The countdown clock continues with a focus on pitchers in the second week for the franchises from Red Sox nation to White Sox lore, plus a bunch of teams in between. And what you begin to see when you start comparing the best better and best pitchers in the PEVA career totals is, ... geez, some teams were much better at hitting than pitching over their history, and for some, it's almost glaring. We're getting ahead of ourselves here, but the Philadelphia Phillies were so bad at pitching over their history that current players with limited years and accomplishments are already in the top ten, i.e. Cole Hamels and Brett Myers. And that's kinda true, in many ways, for those from Red Sox nation and explains why it took so long to get those championship seasons going again. In Red Sox history, only four pitchers have reached the 100 Career PEVA mark, while 19 hitters have done the same. But we're not focusing on that franchise today and those four pitchers mentioned, we're going to look at the second franchise in many Chicago hearts, the Chicago White Sox, where it's a bit more even with 11 batters and 7 pitchers reaching that rarified territory. And we're going to keep the suspense going a bit at the top and let you guess later who might top the pinnacle.

#3 - Red Faber 1933 177.153 20 8.858 254 213 28 4086.3 3.15
#4 - Billy Pierce 1961 163.992 13 12.615 186 152 19 2931.0 3.19
#5 - Wilber Wood 1978 140.663 12 11.722 163 148 57 2524.3 3.18
#6 - Mark Buehrle 2009 139.037 10 13.904 135 97 0 2061.0 3.80
#7 - Eddie Cicotte 1920 122.749 9 13.639 156 102 21 2322.3 2.25


Five of the Top Ten
3. Red Faber. He last pitched in a White Sox uniform in 1933 and he had been pitching there for awhile, twenty seasons in fact. And during those twenty seasons, he would win 254 Games, pitch over 4,000 innings, and all to the ERA tune of 3.15. There were two pitchers in White Sox history who were better, but not much, as the 177.153 PEVA Career Points are only 36 points behind number one. Can you guess who that is yet?

4. Billy Pierce. His career was shorter in Chicago than Faber, but more recent, ending in 1961. For thirteen seasons, he would toil on the mound at Comiskey Park and tally 186 wins, a 3.19 ERA, and 163.992 PEVA ratings points. The top two pitchers in franchise history would win more games, although the man in the number one spot only nine more.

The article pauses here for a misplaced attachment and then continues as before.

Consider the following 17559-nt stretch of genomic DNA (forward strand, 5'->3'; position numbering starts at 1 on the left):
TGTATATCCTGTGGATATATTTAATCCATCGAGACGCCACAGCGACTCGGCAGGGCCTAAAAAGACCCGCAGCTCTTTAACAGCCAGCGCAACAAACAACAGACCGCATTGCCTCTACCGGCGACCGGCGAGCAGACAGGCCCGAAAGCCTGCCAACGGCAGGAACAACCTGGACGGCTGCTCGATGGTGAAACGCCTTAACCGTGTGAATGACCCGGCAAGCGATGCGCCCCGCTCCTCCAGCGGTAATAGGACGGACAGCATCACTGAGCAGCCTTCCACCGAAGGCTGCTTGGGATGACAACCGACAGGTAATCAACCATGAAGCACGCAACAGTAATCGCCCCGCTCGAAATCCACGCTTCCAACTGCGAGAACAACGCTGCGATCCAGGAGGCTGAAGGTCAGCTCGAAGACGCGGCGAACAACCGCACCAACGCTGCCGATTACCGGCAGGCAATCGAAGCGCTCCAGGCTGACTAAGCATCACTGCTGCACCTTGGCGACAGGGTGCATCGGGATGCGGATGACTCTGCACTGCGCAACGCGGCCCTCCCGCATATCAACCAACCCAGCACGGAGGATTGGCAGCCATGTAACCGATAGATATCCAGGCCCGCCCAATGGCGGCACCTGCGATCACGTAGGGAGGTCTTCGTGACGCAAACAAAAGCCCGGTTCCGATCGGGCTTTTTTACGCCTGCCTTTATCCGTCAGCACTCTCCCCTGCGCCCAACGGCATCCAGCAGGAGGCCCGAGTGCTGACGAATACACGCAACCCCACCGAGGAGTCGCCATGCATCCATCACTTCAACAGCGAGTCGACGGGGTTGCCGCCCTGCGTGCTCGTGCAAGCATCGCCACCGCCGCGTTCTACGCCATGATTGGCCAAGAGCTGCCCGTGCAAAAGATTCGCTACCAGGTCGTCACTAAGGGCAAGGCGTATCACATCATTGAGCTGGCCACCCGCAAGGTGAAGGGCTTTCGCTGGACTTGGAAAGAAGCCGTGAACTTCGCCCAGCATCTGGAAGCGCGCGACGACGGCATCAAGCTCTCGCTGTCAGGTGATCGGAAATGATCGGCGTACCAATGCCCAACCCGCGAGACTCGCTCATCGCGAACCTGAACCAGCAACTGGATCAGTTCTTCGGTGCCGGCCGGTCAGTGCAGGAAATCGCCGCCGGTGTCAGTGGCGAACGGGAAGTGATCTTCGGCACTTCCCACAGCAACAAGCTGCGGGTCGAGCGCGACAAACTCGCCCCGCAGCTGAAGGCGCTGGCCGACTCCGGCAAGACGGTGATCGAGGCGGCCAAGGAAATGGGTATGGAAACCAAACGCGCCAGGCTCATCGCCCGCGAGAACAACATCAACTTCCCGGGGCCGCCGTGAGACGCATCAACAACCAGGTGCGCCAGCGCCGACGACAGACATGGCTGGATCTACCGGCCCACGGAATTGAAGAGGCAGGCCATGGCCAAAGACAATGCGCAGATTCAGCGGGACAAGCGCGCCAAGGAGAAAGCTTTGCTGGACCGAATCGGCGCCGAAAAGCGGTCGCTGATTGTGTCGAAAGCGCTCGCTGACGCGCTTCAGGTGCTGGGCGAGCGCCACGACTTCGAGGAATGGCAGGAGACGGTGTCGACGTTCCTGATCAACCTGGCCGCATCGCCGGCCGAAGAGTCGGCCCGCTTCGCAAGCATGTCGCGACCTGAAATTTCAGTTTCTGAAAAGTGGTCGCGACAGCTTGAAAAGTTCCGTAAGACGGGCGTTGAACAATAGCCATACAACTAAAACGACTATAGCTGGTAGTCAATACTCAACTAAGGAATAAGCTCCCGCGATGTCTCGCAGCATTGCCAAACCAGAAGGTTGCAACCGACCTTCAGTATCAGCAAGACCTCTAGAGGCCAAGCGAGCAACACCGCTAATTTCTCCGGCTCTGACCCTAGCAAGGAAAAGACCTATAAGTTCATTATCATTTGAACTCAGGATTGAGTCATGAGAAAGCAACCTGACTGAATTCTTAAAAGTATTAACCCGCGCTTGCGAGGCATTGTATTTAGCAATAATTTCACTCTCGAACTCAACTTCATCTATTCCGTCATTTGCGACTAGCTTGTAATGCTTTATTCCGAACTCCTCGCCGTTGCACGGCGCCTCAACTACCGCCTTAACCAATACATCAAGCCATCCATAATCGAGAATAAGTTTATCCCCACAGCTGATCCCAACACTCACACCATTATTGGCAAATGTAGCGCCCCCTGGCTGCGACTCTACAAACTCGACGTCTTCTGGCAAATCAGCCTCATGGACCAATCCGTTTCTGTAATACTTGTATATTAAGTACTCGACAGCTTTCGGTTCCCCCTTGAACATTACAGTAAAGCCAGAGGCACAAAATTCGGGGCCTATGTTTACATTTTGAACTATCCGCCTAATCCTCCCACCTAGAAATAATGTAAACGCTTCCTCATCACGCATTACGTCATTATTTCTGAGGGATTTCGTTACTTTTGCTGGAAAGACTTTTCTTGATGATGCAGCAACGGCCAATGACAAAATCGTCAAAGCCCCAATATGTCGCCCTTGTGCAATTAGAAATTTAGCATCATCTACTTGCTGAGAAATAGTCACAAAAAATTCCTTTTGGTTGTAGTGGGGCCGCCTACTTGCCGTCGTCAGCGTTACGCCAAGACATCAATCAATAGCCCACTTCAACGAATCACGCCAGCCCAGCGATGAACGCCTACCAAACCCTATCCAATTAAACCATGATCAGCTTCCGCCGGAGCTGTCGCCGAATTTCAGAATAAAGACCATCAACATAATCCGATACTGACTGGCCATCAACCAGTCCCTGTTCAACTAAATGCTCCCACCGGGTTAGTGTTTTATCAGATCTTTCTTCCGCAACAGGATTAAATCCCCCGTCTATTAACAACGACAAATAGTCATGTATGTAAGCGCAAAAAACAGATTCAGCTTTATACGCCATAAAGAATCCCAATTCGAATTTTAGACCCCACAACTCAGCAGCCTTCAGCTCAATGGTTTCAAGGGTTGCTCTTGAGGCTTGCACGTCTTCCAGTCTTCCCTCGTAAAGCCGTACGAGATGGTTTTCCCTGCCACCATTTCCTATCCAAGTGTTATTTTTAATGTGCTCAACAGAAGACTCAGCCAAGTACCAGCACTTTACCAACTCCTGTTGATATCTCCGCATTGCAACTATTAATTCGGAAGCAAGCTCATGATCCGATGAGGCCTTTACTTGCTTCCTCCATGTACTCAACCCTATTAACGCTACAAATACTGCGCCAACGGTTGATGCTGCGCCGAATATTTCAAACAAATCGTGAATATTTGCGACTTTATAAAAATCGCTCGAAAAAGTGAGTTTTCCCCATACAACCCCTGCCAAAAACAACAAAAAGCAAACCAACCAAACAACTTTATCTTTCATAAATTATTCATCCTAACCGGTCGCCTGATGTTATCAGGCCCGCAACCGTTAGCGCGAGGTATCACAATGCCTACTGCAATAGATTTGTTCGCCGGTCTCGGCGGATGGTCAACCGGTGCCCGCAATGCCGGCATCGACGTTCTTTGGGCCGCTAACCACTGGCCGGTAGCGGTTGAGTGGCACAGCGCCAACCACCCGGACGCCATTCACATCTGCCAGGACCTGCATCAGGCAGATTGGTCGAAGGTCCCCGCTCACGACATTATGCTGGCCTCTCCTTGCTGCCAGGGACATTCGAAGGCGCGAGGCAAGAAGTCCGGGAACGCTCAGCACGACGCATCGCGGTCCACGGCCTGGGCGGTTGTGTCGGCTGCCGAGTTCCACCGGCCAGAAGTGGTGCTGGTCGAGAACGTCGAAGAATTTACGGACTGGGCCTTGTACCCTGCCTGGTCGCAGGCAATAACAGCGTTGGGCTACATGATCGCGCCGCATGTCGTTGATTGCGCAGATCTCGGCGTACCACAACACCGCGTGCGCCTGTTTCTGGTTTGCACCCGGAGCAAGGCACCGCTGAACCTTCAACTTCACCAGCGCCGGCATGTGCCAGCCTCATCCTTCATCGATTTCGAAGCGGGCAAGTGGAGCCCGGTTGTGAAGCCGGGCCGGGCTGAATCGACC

5. Wilbur Wood. He won games, he saved games, he pitched alot a knuckle balls. And all that added up to the #5 spot in the career pitching list for the Chicago White Sox in a career that lasted twelve seasons, ending in 1978. Wood's a pitcher people remember. He was interesting to watch. And with those 163 victories and 57 saves, it added up to 140.663 PEVA for his White Sox playing days.

6. Mark Buehrle. Let's get current! Let's get loud! Let's trumpet the man who can pitch a no hitter and give the current White Sox team a chance to win almost every game he pitches. There are some in baseball today who dismiss Buehrle as one of the game's best, because not every game does he dominate. But he pitches innings and wins, pretty darn important stuff. In only 10 seasons, he has 135 wins and 139.037 PEVA. In an era of relief pitchers, that's pretty heady stuff, and if his career on Chicago's White Sox side last another five years or more, you could be looking at the #1 or #2 pitcher in their history. Okay, the ERA's a bit high, but that's a function of the DH and today for a large part, isn't it?

7. Eddie Cicotte. A bit of the antithesis to Buerhle in the fact that his career in White Sox land was short, under ten years, but his record great. He won 156 games and lost only 102. And his ERA can not be questioned at 2.25, although it certainly was affected by the dead ball era he played in for a good portion of his career. In the end, Eddie accumulated 122.749 PEVA Career points in a White Sox uniform, coming in at #7 in the countdown list.

Now, have you guessed who the Top Two are or their mates in the Top Twenty below those listed. Here's the remaining list of Top Two and Twenty players. Listed alphabetically, they are ... Dick Donovan, Richard Dotson, Alex Fernandez, Jon Garland, Joe Horlen, Ted Lyons, Jack McDowell, Gary Peters, Jim Scott, Frank Smith, Tommy Thomas, Ed Walsh, Doc White, Hoyt Wilhelm. For the full list, plus the Top Twenty batters, too, get Stat Geek Baseball, the Best Ever Book. Check sample pages at Google Books.

Best Players by Team (Red Sox, White Sox)
Week Two Countdown Sample

Read More @ Google Books

Buy Stat Geek Baseball, the Best Ever Book in paperback @ Amazon.com
or Ebook @ Baseballevaluation.com

Friday, May 14, 2010

Countdown to the Best Players by Team

We're going to start the clock. Over the next nine weeks, covering twelve franchises per week, we'll give you a taste of the best career players and best pitchers by all teams in history, highlighting one of the top twenty for each. Yes, this is only a taste. All teams have their top twenty or so listed in the Stat Geek Baseball, Best Ever Book, now on sale in ebook or at your favorite online store. We're trying to promote what the reviewers are saying is a great read, but, hey, we're new at this, and need you to see what we're talking about. Then if you like it, please check out the book. It will make a great Father's Day gift for a baseball dad, or a great summer read for the baseball fanatic of any age.

But let's get on with the countdown. Each week we'll focus on either batters or pitchers. In week one, today, it will start out with the batters of the top of the alphabet teams, including the long gone franchises like the Altoona Mountain City, plus today's Los Angeles Angels of Anaheim, the Arizona Diamondbacks, Atlanta Braves, and Baltimore Orioles. So there's something there for the deep baseball historian and the historian of today as well. You can read the webpage of the sample for the first twelve teams at the page listed below, but right now we're going to focus on the bonus coverage of one team among that twelve, the Baltimore Orioles and their best batters in the long history of that franchise.

The Top Five